At about the same time, or soon after, others began to use the water for different diseases, and almost invari­ably found relief. The people in the near neighborhood soon had a great deal of faith in the curative properties of the water, but it was not publicly known or generally used until Messrs. Hackney & McDon­ald, of Winfield, Kansas, purchased the land, and Judge McDonald, who was very seriously afflicted with eruptions on his face, which he had been unable to get cured, concluded to try the use of his own medicine, and to his surprise, he was cured up by using the waters for a very short time by bathing his face.
Then Dr. James Allen, who had been at most of the watering places in the United States for his health and finding no relief (he being afflicted very badly with diabetes, and also catarrh—so much so, in fact, that he was unable to even walk), came to try the benefits of these waters, and in a few month's time was entirely cured.
The news spread until the people generally in the counties of Cowley, Sumner, and some of the adjoining coun­ties, would after­ward, when afflicted, go to Salt City for their health; and there being no accommodations whatever at the springs, they were compelled to camp out.
During the summer and fall of 1879 there were often 8 or 10 tents to be seen near the springs, ocupied by persons in search of health.
Messrs. Hackney & McDonald, being attorneys with a very lucrative practice, were not in a situation to improve the springs and sold the same to Messrs. Newman & Mitchell, of our town, for $4,000 cash, and in a short time, probably the best bath house in the State was erected near the springs, and during the summer and fall of 1880, on Saturdays and Sundays, from one to three hundred persons would visit the springs; generally going out of curiosity, but now it has become so popular a place for health that it is impossible to accommodate all who go.
The springs, so far as we are able to learn, have never yet failed to cure ulcerations and other diseases of the uterus, rheumatism, skin and blood diseases, dyspepsia, diabetes, ca­tarrh, and diseases of the liver, kidneys, and digestive organs in general, and are especially effective in female diseases, rheumatism, and affections of the skin and blood.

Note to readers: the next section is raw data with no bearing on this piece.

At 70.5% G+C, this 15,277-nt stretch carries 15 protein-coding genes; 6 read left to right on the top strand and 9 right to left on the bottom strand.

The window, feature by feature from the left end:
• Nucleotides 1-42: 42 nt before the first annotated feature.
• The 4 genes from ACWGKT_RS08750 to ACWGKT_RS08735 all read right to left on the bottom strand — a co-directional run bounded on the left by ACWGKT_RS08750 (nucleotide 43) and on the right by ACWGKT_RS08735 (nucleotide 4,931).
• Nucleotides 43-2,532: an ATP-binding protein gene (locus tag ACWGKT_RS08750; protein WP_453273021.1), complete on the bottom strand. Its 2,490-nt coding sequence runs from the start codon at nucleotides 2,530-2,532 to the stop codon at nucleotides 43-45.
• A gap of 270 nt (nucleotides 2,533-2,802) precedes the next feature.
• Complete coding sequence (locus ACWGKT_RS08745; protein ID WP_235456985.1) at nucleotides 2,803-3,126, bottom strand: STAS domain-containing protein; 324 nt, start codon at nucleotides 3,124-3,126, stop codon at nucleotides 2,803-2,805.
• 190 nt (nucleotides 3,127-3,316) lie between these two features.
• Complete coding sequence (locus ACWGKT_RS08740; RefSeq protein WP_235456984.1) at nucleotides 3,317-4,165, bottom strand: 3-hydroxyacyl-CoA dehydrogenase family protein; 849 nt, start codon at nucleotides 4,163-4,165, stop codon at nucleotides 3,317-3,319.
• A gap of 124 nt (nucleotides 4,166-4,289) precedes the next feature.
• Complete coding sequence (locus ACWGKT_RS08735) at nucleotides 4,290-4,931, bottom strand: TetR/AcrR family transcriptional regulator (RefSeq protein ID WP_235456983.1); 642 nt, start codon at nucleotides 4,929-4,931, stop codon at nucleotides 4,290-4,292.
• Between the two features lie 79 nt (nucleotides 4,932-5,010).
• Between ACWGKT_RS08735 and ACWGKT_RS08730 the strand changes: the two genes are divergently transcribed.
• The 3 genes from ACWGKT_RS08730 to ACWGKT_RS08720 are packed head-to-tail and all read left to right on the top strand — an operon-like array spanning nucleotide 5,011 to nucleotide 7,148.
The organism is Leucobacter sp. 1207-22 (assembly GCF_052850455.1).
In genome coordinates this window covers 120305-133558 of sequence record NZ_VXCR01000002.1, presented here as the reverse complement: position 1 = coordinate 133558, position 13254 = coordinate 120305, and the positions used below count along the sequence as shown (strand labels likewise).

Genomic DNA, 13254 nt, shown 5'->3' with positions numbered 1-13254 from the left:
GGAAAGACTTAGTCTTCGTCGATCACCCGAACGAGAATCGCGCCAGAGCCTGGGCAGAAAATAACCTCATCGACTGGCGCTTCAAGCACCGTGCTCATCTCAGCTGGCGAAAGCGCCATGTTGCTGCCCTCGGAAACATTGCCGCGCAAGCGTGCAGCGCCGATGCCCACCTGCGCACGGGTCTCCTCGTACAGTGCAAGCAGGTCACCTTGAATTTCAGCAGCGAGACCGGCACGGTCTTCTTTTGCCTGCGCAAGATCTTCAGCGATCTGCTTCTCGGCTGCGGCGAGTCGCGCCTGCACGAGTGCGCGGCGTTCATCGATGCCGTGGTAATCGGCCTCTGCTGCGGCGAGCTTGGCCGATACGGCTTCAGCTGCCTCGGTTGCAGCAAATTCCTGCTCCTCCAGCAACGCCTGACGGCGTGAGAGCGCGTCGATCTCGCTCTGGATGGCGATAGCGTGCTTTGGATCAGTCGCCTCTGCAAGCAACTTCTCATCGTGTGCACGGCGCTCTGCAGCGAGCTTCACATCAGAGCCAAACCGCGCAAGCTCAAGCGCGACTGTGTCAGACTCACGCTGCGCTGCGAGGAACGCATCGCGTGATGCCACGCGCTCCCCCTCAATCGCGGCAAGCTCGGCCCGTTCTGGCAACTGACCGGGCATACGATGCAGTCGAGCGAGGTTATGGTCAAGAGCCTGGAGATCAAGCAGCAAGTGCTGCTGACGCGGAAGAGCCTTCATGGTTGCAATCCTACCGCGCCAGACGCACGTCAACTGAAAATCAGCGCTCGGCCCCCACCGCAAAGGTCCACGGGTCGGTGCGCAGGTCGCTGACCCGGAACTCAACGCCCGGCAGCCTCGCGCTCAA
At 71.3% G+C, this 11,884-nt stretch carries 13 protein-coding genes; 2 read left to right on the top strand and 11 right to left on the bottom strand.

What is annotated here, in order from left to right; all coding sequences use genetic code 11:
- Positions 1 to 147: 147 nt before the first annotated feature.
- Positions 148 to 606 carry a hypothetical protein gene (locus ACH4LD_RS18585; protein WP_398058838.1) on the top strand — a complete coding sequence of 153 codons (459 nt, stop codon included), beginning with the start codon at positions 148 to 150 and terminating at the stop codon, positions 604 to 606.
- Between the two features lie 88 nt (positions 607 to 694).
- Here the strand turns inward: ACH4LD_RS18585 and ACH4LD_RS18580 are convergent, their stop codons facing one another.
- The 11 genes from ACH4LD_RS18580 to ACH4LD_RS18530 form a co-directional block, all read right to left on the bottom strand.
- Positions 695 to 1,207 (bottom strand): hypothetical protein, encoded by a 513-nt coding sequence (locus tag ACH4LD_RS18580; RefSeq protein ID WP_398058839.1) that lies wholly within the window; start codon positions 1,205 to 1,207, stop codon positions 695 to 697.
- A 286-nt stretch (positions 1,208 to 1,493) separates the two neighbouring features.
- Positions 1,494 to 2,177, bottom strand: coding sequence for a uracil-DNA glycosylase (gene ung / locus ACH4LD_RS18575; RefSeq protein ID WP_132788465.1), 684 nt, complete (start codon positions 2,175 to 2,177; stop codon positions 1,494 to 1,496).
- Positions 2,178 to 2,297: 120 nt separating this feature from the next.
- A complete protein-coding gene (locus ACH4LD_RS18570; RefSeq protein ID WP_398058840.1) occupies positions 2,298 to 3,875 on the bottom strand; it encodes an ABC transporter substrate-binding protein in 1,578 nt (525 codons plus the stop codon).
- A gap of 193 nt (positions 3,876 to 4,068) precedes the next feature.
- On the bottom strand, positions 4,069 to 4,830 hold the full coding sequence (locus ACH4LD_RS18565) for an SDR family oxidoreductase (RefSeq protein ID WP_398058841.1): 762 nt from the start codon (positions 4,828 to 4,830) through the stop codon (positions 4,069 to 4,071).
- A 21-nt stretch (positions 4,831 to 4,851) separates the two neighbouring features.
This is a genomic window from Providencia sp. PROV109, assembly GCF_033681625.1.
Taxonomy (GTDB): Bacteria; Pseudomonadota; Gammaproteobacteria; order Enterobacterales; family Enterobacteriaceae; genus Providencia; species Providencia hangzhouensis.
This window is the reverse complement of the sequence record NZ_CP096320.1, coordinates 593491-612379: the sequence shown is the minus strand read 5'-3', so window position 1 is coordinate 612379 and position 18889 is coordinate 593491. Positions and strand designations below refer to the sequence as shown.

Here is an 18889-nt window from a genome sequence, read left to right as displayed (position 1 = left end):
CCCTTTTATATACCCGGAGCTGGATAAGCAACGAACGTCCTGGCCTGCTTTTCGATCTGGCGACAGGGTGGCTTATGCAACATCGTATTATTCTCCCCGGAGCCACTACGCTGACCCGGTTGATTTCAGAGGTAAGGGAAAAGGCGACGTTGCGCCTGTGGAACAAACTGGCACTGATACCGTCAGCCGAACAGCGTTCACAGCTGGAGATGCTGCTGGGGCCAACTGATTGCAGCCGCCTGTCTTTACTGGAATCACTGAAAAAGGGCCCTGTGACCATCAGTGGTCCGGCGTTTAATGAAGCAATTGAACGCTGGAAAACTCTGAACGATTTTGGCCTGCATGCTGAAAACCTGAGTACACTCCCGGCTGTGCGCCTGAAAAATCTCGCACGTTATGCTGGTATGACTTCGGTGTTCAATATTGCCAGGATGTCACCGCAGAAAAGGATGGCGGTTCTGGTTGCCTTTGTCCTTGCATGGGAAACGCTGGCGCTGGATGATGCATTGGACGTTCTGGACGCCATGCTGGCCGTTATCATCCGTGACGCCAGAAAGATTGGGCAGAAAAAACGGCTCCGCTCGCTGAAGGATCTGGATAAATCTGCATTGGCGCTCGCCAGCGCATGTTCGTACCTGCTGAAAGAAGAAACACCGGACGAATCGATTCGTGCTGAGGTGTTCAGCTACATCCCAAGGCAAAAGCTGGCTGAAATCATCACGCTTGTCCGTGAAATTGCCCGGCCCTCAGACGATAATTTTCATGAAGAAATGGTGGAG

We have, heretofore, always been skeptical about cures of such magnitude as claimed here, "but seeing is believing," and we have personally known of at least fifty persons who have been undoubtedly cured by the use of these waters, and we are told that at least five hundred persons have been cured, and we do not doubt it in the least.

Most of our people who have been talking of an expensive trip to Hot Springs, Saratoga, or Colorado, are now going to Geuda Springs. The springs themselves are a natural curiosity. There are seven of them, and they each contain a different kind of mineral, and are within a circle of twenty-five feet in diameter, and it does not require a chemical analysis to detect the difference, as it is readily distinguished by the taste. There are two of these within eight feet of each other that taste as different as does common rainwater and vinegar. It is well worth a trip to anyone who has never seen them to make the trip for that purpose alone.
The ancients supposed that such springs that were of a healing nature, were manipulated by spirits of ghosts—Bethesda, Siloam, and others are instances of such belief. Modern scien­tists, however, have, by chemical analyses, discovered that the curative properties of such springs consists in the different kinds of minerals contained in the waters, and the minerals found in this state are undoubtedly natures purest remedies.
A qualitative analysis of the Geuda Springs shows that they contain the bicarbonates of iron, soda, magnesia, and calcium; sulphates of ammonia and magnesia; chlorides of sodium and potassium; iodide of sodium, bromide of potassium, sulphur and silica, and are strongly charged with carbonic gas.
The name "Geuda" is taken from the Indian name "Ge-u-da," meaning healing, and, although not euphonious, is very appropri­ate. We say this because we have personally tested many of the mineral springs of this country and Europe, and have never known any, in our opinion, to equal their healing and curative proper­ties. The letter "G" in this name has the hard sound, as in the word "get."